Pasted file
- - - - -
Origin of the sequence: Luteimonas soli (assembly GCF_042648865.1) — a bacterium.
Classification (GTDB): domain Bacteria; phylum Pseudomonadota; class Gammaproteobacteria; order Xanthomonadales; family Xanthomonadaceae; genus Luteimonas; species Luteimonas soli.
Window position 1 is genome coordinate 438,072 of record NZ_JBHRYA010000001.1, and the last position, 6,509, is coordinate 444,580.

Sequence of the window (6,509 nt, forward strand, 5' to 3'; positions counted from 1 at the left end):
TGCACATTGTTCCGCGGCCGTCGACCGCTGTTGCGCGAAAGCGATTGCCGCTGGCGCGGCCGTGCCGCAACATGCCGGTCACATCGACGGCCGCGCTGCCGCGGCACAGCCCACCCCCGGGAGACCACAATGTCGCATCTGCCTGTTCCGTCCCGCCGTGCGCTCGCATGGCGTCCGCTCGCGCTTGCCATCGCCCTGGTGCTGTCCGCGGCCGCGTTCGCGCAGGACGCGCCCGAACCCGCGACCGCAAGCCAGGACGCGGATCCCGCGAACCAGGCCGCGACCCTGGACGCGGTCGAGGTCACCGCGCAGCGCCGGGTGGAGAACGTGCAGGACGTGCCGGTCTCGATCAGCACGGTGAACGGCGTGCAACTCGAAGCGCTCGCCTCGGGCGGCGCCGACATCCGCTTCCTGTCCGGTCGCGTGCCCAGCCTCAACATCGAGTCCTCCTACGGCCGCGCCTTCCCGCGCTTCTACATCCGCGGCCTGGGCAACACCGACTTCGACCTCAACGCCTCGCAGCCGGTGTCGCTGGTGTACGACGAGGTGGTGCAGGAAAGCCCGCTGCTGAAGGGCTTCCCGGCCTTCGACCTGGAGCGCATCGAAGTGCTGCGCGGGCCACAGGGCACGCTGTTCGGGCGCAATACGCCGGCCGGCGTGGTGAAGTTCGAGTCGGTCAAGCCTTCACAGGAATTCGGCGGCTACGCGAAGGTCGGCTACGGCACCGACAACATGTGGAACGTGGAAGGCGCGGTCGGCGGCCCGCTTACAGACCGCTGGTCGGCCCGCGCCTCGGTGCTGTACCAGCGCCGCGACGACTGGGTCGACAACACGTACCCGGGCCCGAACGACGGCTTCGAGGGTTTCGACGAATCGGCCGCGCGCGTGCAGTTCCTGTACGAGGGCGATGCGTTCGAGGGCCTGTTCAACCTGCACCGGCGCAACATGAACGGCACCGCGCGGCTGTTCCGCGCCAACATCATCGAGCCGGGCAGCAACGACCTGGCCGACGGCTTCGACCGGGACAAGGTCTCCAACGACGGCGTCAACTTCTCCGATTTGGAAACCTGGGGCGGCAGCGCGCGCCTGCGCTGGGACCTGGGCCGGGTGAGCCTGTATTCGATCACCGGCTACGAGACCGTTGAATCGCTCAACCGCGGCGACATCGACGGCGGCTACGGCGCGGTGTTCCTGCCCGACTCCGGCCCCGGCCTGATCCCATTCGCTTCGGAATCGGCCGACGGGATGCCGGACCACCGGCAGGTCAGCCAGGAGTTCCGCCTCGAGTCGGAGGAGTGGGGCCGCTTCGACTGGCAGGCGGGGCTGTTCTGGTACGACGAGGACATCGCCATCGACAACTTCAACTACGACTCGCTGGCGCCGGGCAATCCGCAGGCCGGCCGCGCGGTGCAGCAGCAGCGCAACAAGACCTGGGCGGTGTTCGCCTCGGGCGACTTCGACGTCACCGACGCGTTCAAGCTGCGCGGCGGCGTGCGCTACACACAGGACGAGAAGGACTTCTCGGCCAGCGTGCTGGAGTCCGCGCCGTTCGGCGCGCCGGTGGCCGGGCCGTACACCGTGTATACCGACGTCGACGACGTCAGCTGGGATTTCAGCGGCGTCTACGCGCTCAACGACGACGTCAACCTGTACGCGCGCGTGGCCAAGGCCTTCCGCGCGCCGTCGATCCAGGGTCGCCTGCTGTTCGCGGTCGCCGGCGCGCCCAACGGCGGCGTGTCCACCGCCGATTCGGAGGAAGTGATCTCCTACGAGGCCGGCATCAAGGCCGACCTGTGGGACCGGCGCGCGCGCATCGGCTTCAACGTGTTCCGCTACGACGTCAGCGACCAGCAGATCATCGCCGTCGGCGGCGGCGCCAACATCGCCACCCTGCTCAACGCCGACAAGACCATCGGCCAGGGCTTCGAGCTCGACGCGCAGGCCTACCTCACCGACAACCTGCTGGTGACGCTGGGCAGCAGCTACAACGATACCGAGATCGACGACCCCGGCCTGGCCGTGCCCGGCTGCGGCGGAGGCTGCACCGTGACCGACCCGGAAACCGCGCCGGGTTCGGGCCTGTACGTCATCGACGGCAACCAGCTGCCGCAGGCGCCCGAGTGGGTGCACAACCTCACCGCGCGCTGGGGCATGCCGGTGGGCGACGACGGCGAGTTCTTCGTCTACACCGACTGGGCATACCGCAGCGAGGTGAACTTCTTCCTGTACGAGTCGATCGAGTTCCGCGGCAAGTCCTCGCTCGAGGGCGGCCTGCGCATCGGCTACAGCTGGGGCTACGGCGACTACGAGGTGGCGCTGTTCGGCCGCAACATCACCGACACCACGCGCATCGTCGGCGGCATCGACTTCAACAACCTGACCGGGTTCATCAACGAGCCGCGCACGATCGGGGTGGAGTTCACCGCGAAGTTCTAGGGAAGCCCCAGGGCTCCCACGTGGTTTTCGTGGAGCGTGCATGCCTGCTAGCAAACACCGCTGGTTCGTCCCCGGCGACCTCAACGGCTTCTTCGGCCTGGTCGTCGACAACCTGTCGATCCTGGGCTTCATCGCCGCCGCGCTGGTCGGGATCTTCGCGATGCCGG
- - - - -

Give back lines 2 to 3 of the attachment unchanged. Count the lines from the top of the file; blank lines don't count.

Classification (GTDB): domain Bacteria; phylum Pseudomonadota; class Gammaproteobacteria; order Xanthomonadales; family Xanthomonadaceae; genus Luteimonas; species Luteimonas soli.
Window position 1 is genome coordinate 438,072 of record NZ_JBHRYA010000001.1, and the last position, 6,509, is coordinate 444,580.